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Why the official advice on how to use EpiPens may not be the whole picture


They’re the life-saving devices that people with severe allergies reach for in an emergency — but doctors are now warning that people may not be using EpiPens properly.

About 358,000 Britons regularly carry adrenaline auto-injectors, or AAIs, as they are called, relying on them to deliver a vital dose of adrenaline to counter the potentially fatal effects of a severe allergic reaction to food, drugs or insect stings.

Under official guidelines, these drugs should be prescribed to people who have experienced an allergic reaction or who are allergic to ‘high-risk allergens’ such as nuts, although AAIs (also known by the brand names EpiPen, Jext, and Emerade) may be prescribed. In other cases.

But doctors and activists have raised concerns that thousands of people may not use AAI optimally, making them less effective.

Anaphylaxis occurs when the body overreacts to a substance it is allergic to, such as common foods such as milk and peanuts, and medications (such as antibiotics and chemotherapy drugs).

About 358,000 Britons regularly carry adrenaline auto-injectors, or AAIs, as they are called, and rely on them to deliver a vital dose of adrenaline to counter the potentially fatal effects of a severe allergic reaction to food, drugs or insect stings.

The allergen sends the body’s immune system into overdrive, releasing chemicals like histamine to attack it, and causing symptoms including swelling of the lips, tongue, and throat, difficulty breathing, wheezing and low blood pressure.

Hospital admissions for food-induced anaphylaxis – the most common cause – tripled between 1998 and 2018 according to Imperial College London figures, published earlier this year in the BMJ.

AAI is the only treatment for anaphylaxis — prescriptions for these devices have risen fourfold over the past two decades as more people with allergies have, according to the study.

In some cases, a single injection of adrenaline is required, but if the allergic reaction is severe, two doses may be necessary.

This is why the UK’s medicines watchdog, the Medicines and Healthcare products Regulatory Agency, recommends that people with severe allergies carry two AAIs at all times, with parents and caregivers also trained to help in emergencies.

However, about 10 percent of people may still carry one AAI, according to the charity The Campaign for Anaphylaxis.

Now concerns are also being raised about where it will be run.

AAI is the only treatment for anaphylaxis, and prescriptions for these devices have quadrupled over the past two decades as more people suffer from allergies, according to the study.

AAI is the only treatment for anaphylaxis — prescriptions for these devices have risen fourfold over the past two decades as more people suffer from allergies, according to the study.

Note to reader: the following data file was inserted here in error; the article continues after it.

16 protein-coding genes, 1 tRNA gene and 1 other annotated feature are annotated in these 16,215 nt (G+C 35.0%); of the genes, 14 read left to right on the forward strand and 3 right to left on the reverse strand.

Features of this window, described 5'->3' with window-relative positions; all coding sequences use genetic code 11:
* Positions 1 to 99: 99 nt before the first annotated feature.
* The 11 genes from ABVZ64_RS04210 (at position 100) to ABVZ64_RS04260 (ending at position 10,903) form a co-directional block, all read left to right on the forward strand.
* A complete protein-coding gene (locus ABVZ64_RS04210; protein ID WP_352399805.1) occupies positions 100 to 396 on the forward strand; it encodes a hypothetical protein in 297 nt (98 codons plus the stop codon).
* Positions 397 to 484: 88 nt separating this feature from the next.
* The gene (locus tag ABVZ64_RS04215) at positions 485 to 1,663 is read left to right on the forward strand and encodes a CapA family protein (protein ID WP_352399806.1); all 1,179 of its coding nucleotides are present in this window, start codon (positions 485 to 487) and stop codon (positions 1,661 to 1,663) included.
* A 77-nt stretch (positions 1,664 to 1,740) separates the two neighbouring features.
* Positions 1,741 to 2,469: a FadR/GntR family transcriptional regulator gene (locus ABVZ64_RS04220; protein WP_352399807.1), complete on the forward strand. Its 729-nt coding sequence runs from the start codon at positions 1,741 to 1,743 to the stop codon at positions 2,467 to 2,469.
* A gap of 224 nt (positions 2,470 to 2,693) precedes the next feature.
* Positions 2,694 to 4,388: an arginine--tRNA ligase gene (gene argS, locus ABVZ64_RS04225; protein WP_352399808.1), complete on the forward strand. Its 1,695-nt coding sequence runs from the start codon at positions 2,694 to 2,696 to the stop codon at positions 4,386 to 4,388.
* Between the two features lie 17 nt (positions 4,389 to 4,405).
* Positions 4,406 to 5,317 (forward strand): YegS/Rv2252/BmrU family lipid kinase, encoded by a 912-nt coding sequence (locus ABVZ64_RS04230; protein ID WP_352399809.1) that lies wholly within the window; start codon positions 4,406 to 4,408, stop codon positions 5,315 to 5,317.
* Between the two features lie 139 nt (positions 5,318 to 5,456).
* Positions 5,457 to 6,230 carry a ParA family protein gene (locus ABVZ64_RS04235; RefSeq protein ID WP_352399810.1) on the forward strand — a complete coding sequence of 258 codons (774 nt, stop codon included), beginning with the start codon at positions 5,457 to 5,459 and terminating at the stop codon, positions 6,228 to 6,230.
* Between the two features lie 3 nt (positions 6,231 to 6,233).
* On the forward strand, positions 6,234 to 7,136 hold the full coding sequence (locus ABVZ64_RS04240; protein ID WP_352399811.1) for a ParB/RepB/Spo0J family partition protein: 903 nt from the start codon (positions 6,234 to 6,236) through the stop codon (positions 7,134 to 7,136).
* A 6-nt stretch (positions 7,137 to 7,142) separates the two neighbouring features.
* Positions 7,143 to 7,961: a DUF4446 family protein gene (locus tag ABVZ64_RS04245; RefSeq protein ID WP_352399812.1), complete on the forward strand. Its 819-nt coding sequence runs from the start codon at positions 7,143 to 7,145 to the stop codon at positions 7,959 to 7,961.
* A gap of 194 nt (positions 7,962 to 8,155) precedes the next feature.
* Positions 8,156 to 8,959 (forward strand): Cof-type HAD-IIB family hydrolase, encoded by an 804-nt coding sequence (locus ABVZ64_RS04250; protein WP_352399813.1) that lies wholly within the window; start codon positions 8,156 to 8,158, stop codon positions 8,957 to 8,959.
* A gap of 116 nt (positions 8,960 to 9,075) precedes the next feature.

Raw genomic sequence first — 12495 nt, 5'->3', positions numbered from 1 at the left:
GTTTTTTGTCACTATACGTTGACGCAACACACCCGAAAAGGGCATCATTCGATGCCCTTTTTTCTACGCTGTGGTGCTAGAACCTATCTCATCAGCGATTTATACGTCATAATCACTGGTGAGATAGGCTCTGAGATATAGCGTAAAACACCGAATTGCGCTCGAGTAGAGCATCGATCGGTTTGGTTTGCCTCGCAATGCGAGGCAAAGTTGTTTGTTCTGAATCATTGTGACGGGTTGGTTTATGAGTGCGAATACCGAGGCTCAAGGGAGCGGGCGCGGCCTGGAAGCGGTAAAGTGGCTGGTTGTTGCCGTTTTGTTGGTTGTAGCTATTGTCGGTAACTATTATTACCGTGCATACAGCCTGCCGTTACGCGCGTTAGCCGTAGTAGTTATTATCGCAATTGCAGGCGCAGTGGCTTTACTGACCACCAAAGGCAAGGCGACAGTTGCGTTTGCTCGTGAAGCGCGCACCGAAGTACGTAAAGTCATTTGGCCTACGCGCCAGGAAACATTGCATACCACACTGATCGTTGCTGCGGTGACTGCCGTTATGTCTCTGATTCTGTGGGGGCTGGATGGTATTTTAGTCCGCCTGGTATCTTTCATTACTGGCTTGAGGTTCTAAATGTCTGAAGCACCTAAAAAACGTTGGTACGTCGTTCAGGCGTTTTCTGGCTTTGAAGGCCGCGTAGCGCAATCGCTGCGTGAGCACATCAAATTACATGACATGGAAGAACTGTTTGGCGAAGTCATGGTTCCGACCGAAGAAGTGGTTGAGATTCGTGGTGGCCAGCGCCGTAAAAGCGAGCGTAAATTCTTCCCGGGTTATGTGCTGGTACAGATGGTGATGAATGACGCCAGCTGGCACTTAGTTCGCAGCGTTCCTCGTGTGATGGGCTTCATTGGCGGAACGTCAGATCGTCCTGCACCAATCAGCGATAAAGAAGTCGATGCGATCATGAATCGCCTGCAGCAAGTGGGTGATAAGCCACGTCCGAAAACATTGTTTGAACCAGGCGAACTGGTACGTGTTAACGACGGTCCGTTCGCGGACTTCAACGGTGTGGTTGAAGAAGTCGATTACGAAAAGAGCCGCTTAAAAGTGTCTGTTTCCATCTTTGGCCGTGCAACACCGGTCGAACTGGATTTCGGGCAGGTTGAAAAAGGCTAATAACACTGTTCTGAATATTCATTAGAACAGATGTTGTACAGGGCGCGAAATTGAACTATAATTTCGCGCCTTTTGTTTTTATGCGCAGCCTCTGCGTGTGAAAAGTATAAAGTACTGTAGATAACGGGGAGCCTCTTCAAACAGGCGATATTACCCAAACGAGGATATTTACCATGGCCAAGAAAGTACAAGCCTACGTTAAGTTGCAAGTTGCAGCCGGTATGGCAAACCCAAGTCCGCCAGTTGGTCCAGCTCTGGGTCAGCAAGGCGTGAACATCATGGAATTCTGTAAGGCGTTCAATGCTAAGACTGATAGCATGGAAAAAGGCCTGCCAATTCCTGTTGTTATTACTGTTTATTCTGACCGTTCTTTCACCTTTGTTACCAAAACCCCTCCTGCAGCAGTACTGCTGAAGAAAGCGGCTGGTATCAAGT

New advice issued last month from the Commission on Human Medicines, which advises the government on drug safety, quality and efficacy, states that an AAI should be given at the first sign of anaphylaxis — but it does not recommend where to give the injection.

Previous guidelines advised that the injection be made into the muscles on the outside of the thigh.

The question is whether the second dose–administered five minutes after the first if needed–should be in the same leg or in a different leg.

Adrenaline works by narrowing the blood vessels. In the case of anaphylaxis, this helps restore heart function and blood pressure, which can drop dangerously.

The concern is that if the adrenaline is injected into the same leg twice, the second dose will have little effect as the blood vessels there actually narrow.

The issue was raised in the investigation of Natasha Ednan-Laberous, a teen from London, who died aged 15 of anaphylaxis in 2016, after eating a Pret A Manger baguette that didn’t list the ingredient sesame, to which she was severely allergic.

The issue was raised in the investigation of Natasha Ednan-Laperaus, a teenager from London, who died at the age of 15 of anaphylaxis in 2016, after eating a Pret A Manger baguette that did not list the ingredient sesame, to which she was severely allergic.

The issue was raised in the investigation of London teen Natasha Ednan-Laberous, who died at age 15 of anaphylaxis in 2016, after eating a Pret A Manger baguette that didn’t list the ingredient sesame, to which she was severely allergic.

When Natasha had an allergic reaction while traveling on a plane to Nice, her father gave Nadim two doses of adrenaline via AAI, both in her outer right thigh, but the medication didn’t work.

When asked in her 2018 interrogation why the AAIs didn’t work, Allergy Consultant Dr. Alex Crum said it might have been because both injections were given in the same leg.

`We are very concerned that there is no official advice on where to perform a second AAI in the event of a severe allergic reaction,’ says Natasha’s mother Tanya, who together with Nadim founded the Natasha Allergy Research Foundation to raise awareness of food allergies. These are life-threatening situations where every minute counts and optimal use of AAIs is vital.